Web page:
One of the things that poems like this reflect is the idea of a hero, the concept of chivalry. Is deception heroic? Is a knight ‘supposed’ to deceive? I don’t think so, unless it is to save a life. Siegfried had no truly noble, higher-than-self reason to deceive on behalf of Gunther. He may have been a dragon-slayer, he may have been extraordinarily strong and skilled with the sword, he may have been an excellent huntsman, he may have been handsome – but those other things that comprise chivalric manliness (or, to use the Latin, virtus) are also to be present. And being a deceiver disqualifies one from being the perfect chivalric knight.

And so Siegfried meets his doom.


I just watched the third act of Siegfried tonight, having watched Acts 1 & 2 earlier in the week.  Siegfried is Wagner’s coming-of-age opera, wherein a young, brave warrior raised in the woods by dwarf slays a dragon and learns the meaning of fear when he encounters his first woman– Brunnhilde.

I enjoyed Siegfried’s encounter with Brunnhilde.  Look at the shiny armour.  It’s a man!  Here, I’ll take off his helm, it must be heavy.  Gee, that breastplate looks heavy, too.  This is not a man! And thus he is filled with fear at the sight of a woman.

I’ve never read any Wagnerian scholarship, so I may be off the mark on some of my observations, but very telling in this opera, this third act of the third act (Siegfried is the third of the four operas of the famous Ring Cycle), is Siegfried’s encounter with Wotan, Der Wanderer, his great-grandfather.  In this encounter, Siegfried shatters the Runestaff, which was both symbol and reality of Wotan’s power over the universe, as we had previously learned in Act 1 when Wotan tells Mime, the dwarf who raised Siegfried, all about it.

With the breaking of the runestaff comes the shattering of Wotan’s power.  We have learned already that this same staff when up against this same sword (Notung, which Siegfried reforged at the end of Act 1) on a previous occasion (Die Walkure) shattered the sword, leading to the death of Siegmund, Siegfried’s father.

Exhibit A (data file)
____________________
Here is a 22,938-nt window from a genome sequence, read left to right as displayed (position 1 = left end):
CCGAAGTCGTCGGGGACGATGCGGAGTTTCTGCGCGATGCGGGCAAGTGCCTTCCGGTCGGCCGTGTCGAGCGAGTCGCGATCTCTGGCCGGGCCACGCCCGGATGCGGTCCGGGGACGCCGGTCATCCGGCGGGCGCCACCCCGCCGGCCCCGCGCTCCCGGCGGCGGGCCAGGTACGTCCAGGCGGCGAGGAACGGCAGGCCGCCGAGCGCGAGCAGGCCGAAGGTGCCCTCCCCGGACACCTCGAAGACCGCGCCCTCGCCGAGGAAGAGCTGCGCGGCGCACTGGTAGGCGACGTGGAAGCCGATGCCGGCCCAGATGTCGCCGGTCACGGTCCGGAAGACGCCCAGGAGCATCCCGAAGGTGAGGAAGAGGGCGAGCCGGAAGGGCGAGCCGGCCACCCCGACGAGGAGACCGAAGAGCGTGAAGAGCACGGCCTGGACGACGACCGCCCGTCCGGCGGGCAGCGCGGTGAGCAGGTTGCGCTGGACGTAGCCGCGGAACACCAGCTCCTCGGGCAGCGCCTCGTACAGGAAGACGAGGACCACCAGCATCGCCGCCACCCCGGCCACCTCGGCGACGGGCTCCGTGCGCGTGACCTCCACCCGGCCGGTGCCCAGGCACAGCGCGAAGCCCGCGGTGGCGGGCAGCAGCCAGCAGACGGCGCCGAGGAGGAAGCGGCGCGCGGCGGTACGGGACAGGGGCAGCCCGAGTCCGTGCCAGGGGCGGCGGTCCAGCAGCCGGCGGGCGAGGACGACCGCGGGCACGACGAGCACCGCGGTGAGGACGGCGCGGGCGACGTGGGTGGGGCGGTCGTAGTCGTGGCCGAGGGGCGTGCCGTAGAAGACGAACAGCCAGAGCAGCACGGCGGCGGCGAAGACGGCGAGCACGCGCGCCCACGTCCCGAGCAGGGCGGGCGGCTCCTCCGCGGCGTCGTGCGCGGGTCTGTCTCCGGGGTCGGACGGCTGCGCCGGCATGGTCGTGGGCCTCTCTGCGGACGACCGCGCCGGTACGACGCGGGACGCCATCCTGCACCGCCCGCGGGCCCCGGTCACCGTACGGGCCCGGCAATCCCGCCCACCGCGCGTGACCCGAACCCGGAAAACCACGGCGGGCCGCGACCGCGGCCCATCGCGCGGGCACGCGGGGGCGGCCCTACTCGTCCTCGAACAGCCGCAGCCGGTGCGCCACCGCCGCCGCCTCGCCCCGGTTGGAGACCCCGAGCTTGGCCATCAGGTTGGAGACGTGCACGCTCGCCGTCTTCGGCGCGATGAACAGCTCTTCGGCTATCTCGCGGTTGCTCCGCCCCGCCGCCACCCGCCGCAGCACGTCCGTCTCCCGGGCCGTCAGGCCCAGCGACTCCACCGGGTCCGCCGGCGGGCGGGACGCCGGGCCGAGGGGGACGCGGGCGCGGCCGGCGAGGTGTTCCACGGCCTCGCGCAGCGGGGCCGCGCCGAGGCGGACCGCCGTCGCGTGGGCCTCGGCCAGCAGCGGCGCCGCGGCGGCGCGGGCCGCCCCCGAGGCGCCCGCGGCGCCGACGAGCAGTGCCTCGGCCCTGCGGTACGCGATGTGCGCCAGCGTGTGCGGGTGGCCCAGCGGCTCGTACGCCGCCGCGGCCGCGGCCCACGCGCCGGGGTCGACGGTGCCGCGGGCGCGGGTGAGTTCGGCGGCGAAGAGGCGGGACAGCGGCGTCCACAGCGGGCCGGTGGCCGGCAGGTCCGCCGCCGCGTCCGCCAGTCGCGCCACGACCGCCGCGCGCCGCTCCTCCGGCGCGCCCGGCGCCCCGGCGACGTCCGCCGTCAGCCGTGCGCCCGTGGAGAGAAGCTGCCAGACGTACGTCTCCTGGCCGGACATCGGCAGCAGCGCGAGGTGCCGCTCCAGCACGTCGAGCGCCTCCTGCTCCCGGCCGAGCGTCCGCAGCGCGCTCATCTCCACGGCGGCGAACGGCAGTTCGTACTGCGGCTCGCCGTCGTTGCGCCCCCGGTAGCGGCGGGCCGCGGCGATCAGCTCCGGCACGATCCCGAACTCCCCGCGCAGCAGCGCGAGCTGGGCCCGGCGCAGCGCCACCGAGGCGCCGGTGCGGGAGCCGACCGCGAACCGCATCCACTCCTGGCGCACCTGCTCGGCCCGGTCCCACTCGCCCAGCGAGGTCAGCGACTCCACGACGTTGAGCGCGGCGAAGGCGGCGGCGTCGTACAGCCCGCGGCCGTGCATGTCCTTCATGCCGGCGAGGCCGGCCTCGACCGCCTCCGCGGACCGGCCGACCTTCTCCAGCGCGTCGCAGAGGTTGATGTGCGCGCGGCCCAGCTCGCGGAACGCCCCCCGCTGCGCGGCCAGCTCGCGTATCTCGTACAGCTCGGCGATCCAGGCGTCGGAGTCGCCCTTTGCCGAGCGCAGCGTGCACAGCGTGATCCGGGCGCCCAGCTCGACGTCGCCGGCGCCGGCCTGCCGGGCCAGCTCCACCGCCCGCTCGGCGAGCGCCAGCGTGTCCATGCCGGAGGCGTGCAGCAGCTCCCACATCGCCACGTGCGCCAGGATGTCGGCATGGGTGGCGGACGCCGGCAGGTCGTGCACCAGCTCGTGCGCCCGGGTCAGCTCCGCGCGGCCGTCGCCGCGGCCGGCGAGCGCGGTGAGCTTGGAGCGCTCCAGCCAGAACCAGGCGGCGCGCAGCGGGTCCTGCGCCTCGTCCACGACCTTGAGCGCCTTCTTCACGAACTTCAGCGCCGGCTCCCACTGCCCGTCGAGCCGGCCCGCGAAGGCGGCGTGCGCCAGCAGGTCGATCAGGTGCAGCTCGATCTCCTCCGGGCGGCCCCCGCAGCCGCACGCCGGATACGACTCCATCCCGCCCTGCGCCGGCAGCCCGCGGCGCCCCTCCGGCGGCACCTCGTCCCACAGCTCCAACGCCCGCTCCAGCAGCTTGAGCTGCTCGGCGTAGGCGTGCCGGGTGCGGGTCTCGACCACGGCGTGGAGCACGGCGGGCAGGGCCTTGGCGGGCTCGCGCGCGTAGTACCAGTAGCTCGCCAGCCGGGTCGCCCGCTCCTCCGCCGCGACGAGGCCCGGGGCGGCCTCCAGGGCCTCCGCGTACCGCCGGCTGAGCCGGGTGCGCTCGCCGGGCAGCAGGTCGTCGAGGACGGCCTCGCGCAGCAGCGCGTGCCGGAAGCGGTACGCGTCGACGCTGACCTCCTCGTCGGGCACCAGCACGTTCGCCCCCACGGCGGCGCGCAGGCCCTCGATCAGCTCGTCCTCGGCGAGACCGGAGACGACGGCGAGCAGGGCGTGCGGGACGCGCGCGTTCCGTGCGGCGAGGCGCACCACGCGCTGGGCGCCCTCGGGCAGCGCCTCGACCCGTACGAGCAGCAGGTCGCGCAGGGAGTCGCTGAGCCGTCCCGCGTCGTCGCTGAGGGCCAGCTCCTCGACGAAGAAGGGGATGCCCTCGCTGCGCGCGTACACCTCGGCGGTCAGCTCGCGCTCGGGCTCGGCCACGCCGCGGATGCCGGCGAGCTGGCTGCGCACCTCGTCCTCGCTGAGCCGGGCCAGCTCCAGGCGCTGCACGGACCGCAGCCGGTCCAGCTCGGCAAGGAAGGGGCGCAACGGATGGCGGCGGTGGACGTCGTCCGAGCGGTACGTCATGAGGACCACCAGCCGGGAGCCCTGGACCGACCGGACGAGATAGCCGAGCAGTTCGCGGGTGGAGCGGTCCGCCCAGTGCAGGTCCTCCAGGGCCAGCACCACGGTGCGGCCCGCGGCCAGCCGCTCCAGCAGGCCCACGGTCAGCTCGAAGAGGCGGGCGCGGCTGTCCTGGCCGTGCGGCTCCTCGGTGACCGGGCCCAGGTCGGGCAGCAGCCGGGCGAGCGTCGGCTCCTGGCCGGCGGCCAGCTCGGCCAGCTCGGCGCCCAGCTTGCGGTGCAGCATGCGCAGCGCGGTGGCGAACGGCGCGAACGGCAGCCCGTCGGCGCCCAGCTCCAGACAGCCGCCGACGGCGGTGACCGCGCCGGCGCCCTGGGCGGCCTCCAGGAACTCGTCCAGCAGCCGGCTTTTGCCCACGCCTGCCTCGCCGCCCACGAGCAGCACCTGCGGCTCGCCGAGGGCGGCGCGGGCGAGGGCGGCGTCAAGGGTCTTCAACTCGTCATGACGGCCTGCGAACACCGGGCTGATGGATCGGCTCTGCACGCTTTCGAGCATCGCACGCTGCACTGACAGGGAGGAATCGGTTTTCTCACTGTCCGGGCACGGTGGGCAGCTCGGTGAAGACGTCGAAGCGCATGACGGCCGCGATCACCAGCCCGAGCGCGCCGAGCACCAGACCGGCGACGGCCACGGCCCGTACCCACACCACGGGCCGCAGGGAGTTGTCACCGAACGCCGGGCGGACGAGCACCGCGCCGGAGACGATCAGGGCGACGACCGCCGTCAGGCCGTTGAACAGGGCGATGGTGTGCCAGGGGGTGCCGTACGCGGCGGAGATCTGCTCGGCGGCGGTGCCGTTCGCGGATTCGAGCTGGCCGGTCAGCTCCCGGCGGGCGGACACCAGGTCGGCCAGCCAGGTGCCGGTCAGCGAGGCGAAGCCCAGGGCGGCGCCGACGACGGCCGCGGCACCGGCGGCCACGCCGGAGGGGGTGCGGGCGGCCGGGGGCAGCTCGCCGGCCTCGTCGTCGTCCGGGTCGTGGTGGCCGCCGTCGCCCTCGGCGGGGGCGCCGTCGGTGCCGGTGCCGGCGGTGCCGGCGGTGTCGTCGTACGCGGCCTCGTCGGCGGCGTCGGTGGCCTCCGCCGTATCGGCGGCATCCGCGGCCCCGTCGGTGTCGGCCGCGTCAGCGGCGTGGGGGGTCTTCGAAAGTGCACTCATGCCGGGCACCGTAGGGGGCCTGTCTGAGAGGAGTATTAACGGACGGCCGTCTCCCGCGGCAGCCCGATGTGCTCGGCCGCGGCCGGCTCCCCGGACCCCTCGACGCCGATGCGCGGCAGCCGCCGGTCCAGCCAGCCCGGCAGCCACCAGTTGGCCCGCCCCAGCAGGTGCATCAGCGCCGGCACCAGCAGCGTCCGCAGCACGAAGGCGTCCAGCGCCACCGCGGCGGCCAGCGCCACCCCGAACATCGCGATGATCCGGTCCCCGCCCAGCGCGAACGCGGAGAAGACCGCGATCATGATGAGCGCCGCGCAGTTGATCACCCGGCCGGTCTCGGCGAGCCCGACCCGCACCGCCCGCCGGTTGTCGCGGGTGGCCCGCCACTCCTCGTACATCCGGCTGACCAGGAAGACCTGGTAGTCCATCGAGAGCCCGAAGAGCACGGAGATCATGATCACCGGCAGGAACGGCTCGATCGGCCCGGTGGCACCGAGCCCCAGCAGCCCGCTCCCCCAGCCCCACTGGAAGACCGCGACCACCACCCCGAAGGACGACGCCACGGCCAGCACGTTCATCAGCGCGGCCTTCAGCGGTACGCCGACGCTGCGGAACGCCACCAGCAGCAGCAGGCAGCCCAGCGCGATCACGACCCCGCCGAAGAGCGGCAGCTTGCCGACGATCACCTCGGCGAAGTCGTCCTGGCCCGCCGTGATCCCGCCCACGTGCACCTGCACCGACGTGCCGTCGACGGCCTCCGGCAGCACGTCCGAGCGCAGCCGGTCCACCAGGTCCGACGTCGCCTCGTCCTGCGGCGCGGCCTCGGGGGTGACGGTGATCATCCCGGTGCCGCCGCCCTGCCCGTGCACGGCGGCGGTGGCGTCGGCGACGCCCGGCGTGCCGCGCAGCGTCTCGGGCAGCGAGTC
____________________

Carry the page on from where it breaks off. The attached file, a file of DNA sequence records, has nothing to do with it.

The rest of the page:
How can Notung break the runestaff now?  All I can think of is the Ring.  Siegfried, having slain the dragon Fafnir, took the Ring of the Nibelung from Fafnir’s hoard in Act 2 (along with the Tarnhelm, of course — the Tarnhelm that had enabled Fafnir to turn into a dragon in the first place).

With the Ring, we were told in Act 2, Siegfried can rule the world.  And so the power of man rises as the power of the gods falls.  The gods diminish, as Wotan prophesied to the all-knowing Wala, Brunnhilde’s mother, at the beginning of the Act.

After Siegfried got over being afraid of Brunnhilde, he revived her with a kiss (true love’s kiss?).  Eventually, he convinces this shieldmaiden who has dropped her shield to drop the whole maiden bit as well.  With her loss of virginity will come Brunnhilde’s loss of power.  The gods diminish.

This diminishing of the gods is brought to these old myths by Wagner.  It is not present in the Nibelungenlied or Tolkien’s The Legend of Sigurd and Gudrun.  From the synopsis I’ve read, it doesn’t seem to be in the Volsunga Saga, either.  The rise of man and the subsequent (necessary?) fall of the gods is Wagner’s 19th-century German humanism, not ancient or mediaeval heathenism.

Why need we have a Gotterdammerung?  Do the gods really need a twilight? Can man not rise without necessarily supplanting the divine?  I understand that the Gutrune story needs to be told, but it doesn’t mean twilight for the gods.  Rather, it means twilight for Siegfried and Brunnhilde.

I know that this theme of man’s rise vs. the gods exists elsewhere.  We see it in Zeus’ resistance to humanity gaining fire, to note the Classical example.  But could not humanity rise with the gods?  Could we not rise with the assistance of the gods?  (The Augustinian way.)  Or rise without their assistance but as a testimony to their power as the creators and sustainers of the universe?  (The Pelagian way.)